Breast reconstruction surgery is a cosmetic procedure that is often done after a lumpectomy or mastectomy, which enables women to have natural-looking breasts again. It can restore the shape and size in one breast or both breasts after breast cancer. This advanced and intricate procedure can also help women born with a congenital defect or who have endured a traumatic injury. Before undergoing this type of plastic surgery, most women have questions like, "What will my breasts look like after surgery?" or "What will my recovery after breast reconstruction surgery be like?"
Prestige Institute for Plastic Surgery in Doylestown, PA is proud to help women restore their sense of self and femininity with this cosmetic procedure. Board-certified plastic surgeon Dr. Joseph Tamburrino is fellowship-trained in microsurgery and specializes in breast reconstruction procedures. Dr. Tamburrino and his caring staff will help women navigate through the process of this surgical procedure, keeping an open line of communication with all corresponding specialists involved, including a patient's cancer team.
What is the timeline for breast reconstruction after a cancer diagnosis?
After a mastectomy, Dr. Tamburrino will use different techniques to create a breast that matches, as close as possible, in size, shape, and texture to a woman's natural breasts. With reconstructive breast surgery, there is timing involved as it relates to each patient.
1. Immediate breast reconstruction is done at the same time as the mastectomy. Some women choose this option, when possible, to avoid the emotional and visual grief caused by losing a breast.
2. Delayed breast reconstruction, which means a patient will wait until a later date after completing treatments, such as chemotherapy or radiation. With this option, women should wait at least six months after radiation, and four weeks after chemotherapy ends before considering breast reconstruction surgery. Delaying is a woman's personal choice, and reconstruction can be performed weeks, or even years, after having a mastectomy.
What are the different techniques for breast reconstruction?
When deciding on which technique a woman may need in Doylestown, PA, Dr. Tamburrino takes into consideration several different factors, including:
- A patient's cancer diagnosis
- If a patient wants breast implants, fat transfer, or reconstruction with the natural tissue
- If a patient wants nipple and areola reconstruction or nipple-sparing (no nipple replacement)
- A patient's reconstruction timing – delayed or immediate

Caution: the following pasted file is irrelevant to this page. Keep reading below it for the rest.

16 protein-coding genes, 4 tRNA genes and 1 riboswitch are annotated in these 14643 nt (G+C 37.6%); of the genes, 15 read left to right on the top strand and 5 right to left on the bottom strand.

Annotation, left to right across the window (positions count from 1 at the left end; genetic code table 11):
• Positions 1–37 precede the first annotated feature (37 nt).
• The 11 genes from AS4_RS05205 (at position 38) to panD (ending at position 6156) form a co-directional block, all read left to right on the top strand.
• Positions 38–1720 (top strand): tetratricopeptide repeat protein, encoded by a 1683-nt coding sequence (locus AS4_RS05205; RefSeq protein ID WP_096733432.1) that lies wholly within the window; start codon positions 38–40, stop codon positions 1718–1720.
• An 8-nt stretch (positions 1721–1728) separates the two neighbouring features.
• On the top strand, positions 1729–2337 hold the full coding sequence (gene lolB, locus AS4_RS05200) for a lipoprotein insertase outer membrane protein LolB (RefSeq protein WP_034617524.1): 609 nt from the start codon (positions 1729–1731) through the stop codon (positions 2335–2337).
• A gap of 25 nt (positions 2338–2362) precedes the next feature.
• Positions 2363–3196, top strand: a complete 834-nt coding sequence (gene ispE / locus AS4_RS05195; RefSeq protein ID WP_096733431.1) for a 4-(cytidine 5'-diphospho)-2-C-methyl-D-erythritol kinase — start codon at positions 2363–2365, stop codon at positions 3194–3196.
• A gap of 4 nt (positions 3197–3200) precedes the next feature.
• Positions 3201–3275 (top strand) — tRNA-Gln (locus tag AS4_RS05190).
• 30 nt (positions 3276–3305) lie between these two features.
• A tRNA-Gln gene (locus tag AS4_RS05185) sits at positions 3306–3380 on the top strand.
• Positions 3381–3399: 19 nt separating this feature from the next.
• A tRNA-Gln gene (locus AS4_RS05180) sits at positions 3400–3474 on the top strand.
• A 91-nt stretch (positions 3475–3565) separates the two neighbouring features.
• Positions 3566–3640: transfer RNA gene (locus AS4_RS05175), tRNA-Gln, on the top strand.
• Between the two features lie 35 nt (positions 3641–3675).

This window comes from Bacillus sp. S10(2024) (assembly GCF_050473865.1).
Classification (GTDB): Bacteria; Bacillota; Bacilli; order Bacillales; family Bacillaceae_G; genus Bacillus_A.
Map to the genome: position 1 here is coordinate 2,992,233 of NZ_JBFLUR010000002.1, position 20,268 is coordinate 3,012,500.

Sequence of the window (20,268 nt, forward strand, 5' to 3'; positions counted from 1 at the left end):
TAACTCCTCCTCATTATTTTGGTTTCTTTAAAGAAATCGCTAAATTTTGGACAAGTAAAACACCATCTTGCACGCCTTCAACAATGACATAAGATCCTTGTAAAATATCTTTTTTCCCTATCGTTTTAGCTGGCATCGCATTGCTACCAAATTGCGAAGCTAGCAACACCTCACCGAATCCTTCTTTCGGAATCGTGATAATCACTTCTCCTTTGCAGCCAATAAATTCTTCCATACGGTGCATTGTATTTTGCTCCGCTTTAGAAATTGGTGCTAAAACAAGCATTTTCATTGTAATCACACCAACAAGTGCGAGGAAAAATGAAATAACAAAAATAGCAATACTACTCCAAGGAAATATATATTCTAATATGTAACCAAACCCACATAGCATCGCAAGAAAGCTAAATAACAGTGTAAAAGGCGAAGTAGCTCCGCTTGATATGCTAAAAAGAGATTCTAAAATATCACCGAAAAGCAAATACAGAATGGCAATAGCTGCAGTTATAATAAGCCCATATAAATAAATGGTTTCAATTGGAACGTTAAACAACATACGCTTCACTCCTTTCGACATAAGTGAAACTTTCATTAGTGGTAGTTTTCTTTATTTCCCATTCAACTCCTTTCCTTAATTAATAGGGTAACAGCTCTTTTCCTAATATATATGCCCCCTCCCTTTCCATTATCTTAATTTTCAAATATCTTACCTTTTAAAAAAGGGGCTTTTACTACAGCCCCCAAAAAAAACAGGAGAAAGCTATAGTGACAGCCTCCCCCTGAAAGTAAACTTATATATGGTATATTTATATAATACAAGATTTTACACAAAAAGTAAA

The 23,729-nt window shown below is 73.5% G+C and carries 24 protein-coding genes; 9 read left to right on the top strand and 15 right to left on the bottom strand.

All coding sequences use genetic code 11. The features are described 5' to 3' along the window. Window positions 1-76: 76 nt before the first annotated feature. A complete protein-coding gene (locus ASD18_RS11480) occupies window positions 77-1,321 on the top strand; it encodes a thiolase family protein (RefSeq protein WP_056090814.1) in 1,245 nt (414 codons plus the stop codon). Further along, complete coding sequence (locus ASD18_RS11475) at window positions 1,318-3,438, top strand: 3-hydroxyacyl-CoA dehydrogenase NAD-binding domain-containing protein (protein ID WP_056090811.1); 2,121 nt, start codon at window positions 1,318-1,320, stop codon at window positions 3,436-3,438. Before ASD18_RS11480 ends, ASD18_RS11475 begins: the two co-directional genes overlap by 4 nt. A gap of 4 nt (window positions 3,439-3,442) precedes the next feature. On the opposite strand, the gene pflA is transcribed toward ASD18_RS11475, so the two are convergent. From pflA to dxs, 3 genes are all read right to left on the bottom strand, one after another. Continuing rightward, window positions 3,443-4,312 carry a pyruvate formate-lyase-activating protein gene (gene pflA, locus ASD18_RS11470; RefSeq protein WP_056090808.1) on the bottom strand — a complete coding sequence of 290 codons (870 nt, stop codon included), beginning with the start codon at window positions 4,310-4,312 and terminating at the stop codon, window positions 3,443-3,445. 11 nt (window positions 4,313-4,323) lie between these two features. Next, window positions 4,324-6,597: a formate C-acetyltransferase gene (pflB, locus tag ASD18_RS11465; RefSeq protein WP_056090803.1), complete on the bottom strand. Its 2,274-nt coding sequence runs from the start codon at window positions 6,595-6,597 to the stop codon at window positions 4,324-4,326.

There are different surgical techniques, also called flap techniques, that Dr. Tamburrino utilizes to create a skin flap that will fully cover a woman's new breasts. Flap techniques are accomplished by using a woman's skin, fat, and muscle to re-create the size and shape of the breast. If a patient doesn't have enough breast tissue, then a tissue expansion method will be needed for about 4 – 6 months to adequately stretch the skin to accommodate re-creating the breast during reconstruction. Once a flap has been created, and a patient has enough tissue to work with, the option of breast implants or a fat transfer can be determined to enhance the shape and size.
Recovery after breast reconstruction surgery
The healing process with breast reconstruction surgery varies with each patient. In general, patients should expect to feel tired and exhausted for the first 2 – 3 weeks. Moderate bruising and swelling will occur and is normal for the first few weeks after surgery. Some swelling and inflation may even occur with an increase in physical activity for up to three months. For the first six months, patients should expect their breasts to appear more significant due to swelling and be firmer to the touch. They can even feel lumpy due to some scar tissue. If a woman opts for nipple reconstruction at the same time, it will appear large at first but then will eventually decrease with time. Other aspects patients need to consider with recovery are:
- Take all pain medications as prescribed and follow your surgeon's instructions.
- Patients may shower after 48 hours – no hot tubs or baths for at least three weeks.
- If a patient has drains to keep fluid from collecting under the skin, make sure they are adequately cleaned as instructed and take all prescribed antibiotics to reduce the risk of infection. Most patients have their drains removed 1 – 2 weeks after surgery.
- Do not wear a bra until you see your surgeon, usually in 7 – 14 days after surgery. At that time, a soft bra may be worn for comfort during light activity.
- No heavy lifting (five pounds or more) is allowed for at least 6 – 8 weeks.
- Patients are encouraged to do light walking to increase circulation, but no strenuous exercising for 6 – 8 weeks or until it has been cleared by the surgeon.
- If a patient begins to run a fever of more than 100 degrees, sees redness at the incision line starting to spread, an incision opens, or drainage has a foul smell, then call your surgeon immediately.
- Most women return to work in 4 – 6 weeks if they don't experience any complications or setbacks.
Breast reconstruction surgery is a process and can take months to fully recover, but it also helps decrease the physical and emotional impact of a mastectomy or lumpectomy. If you have been diagnosed with breast cancer, have a congenital defect, or been involved in an accident that affects the appearance of your breasts, then we encourage you to call Dr. Joseph Tamburrino today for help. You can schedule a consultation at Prestige Institute for Plastic Surgery in Doylestown, PA.